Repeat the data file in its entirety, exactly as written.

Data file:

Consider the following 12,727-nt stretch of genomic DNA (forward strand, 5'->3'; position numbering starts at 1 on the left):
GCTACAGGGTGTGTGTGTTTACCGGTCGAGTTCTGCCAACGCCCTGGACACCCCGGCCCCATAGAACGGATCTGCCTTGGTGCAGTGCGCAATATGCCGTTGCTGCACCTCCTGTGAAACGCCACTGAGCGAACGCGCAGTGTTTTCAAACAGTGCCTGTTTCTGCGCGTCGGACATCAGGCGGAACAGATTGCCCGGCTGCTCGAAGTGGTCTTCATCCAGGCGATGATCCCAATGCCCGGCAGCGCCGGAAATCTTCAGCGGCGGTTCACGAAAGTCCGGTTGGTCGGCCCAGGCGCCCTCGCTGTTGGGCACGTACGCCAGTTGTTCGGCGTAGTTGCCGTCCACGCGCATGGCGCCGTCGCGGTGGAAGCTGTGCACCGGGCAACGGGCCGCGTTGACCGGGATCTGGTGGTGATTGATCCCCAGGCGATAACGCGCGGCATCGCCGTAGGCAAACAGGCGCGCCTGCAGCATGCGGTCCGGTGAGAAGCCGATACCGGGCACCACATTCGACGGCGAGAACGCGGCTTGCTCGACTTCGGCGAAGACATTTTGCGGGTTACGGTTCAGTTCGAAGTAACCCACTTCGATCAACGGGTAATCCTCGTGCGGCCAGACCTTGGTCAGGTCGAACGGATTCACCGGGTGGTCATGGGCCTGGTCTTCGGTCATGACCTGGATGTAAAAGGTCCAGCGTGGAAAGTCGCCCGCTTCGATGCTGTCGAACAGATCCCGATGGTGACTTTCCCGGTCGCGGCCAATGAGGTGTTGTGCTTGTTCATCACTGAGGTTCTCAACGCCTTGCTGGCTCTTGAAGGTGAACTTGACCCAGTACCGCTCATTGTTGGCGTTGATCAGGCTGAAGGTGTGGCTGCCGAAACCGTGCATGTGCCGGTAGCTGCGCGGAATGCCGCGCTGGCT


Consider the following 12,727-nt stretch of genomic DNA (forward strand, 5'->3'; position numbering starts at 1 on the left):
GCTACAGGGTGTGTGTGTTTACCGGTCGAGTTCTGCCAACGCCCTGGACACCCCGGCCCCATAGAACGGATCTGCCTTGGTGCAGTGCGCAATATGCCGTTGCTGCACCTCCTGTGAAACGCCACTGAGCGAACGCGCAGTGTTTTCAAACAGTGCCTGTTTCTGCGCGTCGGACATCAGGCGGAACAGATTGCCCGGCTGCTCGAAGTGGTCTTCATCCAGGCGATGATCCCAATGCCCGGCAGCGCCGGAAATCTTCAGCGGCGGTTCACGAAAGTCCGGTTGGTCGGCCCAGGCGCCCTCGCTGTTGGGCACGTACGCCAGTTGTTCGGCGTAGTTGCCGTCCACGCGCATGGCGCCGTCGCGGTGGAAGCTGTGCACCGGGCAACGGGCCGCGTTGACCGGGATCTGGTGGTGATTGATCCCCAGGCGATAACGCGCGGCATCGCCGTAGGCAAACAGGCGCGCCTGCAGCATGCGGTCCGGTGAGAAGCCGATACCGGGCACCACATTCGACGGCGAGAACGCGGCTTGCTCGACTTCGGCGAAGACATTTTGCGGGTTACGGTTCAGTTCGAAGTAACCCACTTCGATCAACGGGTAATCCTCGTGCGGCCAGACCTTGGTCAGGTCGAACGGATTCACCGGGTGGTCATGGGCCTGGTCTTCGGTCATGACCTGGATGTAAAAGGTCCAGCGTGGAAAGTCGCCCGCTTCGATGCTGTCGAACAGATCCCGATGGTGACTTTCCCGGTCGCGGCCAATGAGGTGTTGTGCTTGTTCATCACTGAGGTTCTCAACGCCTTGCTGGCTCTTGAAGGTGAACTTGACCCAGTACCGCTCATTGTTGGCGTTGATCAGGCTGAAGGTGTGGCTGCCGAAACCGTGCATGTGCCGGTAGCTGCGCGGAATGCCGCGCTGGCT